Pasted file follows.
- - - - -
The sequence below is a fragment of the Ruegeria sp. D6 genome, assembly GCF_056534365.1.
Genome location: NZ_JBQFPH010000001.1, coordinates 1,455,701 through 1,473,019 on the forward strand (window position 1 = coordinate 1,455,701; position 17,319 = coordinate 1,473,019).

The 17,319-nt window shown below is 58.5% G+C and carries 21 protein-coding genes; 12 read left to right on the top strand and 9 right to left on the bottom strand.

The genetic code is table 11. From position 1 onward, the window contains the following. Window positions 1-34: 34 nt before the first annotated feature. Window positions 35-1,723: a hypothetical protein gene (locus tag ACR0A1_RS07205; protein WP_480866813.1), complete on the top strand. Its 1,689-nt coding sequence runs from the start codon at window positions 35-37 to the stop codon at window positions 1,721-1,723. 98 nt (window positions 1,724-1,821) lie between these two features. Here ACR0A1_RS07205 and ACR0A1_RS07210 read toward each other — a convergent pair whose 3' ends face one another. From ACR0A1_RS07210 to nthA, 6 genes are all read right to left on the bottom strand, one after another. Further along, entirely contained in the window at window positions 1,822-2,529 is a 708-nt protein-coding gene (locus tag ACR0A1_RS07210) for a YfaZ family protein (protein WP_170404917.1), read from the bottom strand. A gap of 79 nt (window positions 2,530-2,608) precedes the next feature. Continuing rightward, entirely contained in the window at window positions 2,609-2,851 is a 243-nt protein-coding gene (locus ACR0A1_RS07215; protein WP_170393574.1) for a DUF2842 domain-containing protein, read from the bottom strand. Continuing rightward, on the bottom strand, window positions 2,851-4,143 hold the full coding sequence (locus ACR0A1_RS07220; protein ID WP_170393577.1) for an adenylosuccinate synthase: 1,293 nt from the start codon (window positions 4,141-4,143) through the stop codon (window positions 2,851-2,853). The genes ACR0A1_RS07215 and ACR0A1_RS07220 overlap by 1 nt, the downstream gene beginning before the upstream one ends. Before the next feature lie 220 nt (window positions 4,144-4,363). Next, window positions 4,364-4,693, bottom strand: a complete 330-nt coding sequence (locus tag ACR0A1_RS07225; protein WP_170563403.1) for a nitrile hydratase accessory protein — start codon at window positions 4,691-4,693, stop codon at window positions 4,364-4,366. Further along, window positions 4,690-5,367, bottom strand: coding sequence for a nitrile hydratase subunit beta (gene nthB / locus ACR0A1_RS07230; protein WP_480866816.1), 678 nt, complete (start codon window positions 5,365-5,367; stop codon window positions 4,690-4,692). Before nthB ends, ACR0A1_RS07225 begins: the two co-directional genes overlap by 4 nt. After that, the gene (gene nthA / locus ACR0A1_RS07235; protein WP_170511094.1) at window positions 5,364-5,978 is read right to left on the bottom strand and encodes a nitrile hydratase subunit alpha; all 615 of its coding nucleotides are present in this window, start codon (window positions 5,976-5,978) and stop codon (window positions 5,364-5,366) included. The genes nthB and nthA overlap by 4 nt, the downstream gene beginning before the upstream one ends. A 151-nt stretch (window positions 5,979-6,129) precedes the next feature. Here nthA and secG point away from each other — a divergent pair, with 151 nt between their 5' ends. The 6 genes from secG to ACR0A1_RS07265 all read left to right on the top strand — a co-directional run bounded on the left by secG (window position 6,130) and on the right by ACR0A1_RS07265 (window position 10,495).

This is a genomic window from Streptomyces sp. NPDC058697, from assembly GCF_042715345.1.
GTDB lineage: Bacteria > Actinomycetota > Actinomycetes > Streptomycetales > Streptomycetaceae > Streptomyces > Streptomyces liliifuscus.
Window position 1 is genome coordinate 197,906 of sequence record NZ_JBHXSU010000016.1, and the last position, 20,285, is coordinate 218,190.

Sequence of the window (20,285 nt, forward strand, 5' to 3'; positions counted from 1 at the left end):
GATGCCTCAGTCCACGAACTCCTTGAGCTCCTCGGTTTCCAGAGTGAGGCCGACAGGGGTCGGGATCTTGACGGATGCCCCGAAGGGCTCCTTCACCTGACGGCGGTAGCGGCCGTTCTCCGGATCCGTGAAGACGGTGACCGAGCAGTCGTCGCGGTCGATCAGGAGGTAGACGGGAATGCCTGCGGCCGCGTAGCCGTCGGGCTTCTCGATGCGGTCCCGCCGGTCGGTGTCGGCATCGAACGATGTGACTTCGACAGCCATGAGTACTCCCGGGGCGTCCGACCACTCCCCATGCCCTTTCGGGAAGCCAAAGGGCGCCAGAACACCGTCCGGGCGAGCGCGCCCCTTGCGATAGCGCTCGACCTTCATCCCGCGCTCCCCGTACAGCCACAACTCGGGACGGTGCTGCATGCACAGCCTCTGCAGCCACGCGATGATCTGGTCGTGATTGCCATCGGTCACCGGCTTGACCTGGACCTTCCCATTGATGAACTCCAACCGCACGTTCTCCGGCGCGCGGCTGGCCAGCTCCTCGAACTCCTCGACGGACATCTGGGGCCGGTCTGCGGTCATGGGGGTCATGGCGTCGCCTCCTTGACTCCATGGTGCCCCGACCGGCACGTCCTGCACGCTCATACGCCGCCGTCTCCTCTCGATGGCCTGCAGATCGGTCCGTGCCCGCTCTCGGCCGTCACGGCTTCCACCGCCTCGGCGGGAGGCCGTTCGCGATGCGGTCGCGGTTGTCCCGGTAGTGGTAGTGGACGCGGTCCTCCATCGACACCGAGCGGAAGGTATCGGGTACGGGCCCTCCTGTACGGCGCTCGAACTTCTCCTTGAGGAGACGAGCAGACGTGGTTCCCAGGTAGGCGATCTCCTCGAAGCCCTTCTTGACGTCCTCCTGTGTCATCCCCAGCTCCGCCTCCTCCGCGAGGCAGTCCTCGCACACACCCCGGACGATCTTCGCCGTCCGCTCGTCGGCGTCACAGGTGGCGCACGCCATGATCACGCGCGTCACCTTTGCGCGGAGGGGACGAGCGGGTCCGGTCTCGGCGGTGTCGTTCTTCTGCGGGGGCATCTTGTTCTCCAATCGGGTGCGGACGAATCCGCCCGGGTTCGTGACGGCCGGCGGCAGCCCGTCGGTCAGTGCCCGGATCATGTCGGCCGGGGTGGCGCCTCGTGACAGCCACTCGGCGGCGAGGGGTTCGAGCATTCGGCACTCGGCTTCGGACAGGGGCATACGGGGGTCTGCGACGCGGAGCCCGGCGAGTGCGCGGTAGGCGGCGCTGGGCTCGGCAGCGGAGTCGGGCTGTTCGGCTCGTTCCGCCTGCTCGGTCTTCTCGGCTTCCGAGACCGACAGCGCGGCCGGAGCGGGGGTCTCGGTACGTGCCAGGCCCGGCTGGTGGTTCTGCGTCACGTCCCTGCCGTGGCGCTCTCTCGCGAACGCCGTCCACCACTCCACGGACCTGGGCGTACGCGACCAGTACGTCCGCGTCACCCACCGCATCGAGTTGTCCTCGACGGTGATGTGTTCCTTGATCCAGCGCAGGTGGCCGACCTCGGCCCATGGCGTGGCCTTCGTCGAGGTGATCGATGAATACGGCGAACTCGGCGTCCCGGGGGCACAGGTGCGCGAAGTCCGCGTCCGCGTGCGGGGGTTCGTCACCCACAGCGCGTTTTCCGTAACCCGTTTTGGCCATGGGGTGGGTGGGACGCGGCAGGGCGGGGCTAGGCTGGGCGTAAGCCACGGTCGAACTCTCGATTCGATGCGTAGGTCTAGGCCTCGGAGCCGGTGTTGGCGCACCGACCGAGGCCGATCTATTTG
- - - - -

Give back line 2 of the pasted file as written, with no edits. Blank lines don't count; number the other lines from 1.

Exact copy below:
Genome location: NZ_JBQFPH010000001.1, coordinates 1,455,701 through 1,473,019 on the forward strand (window position 1 = coordinate 1,455,701; position 17,319 = coordinate 1,473,019).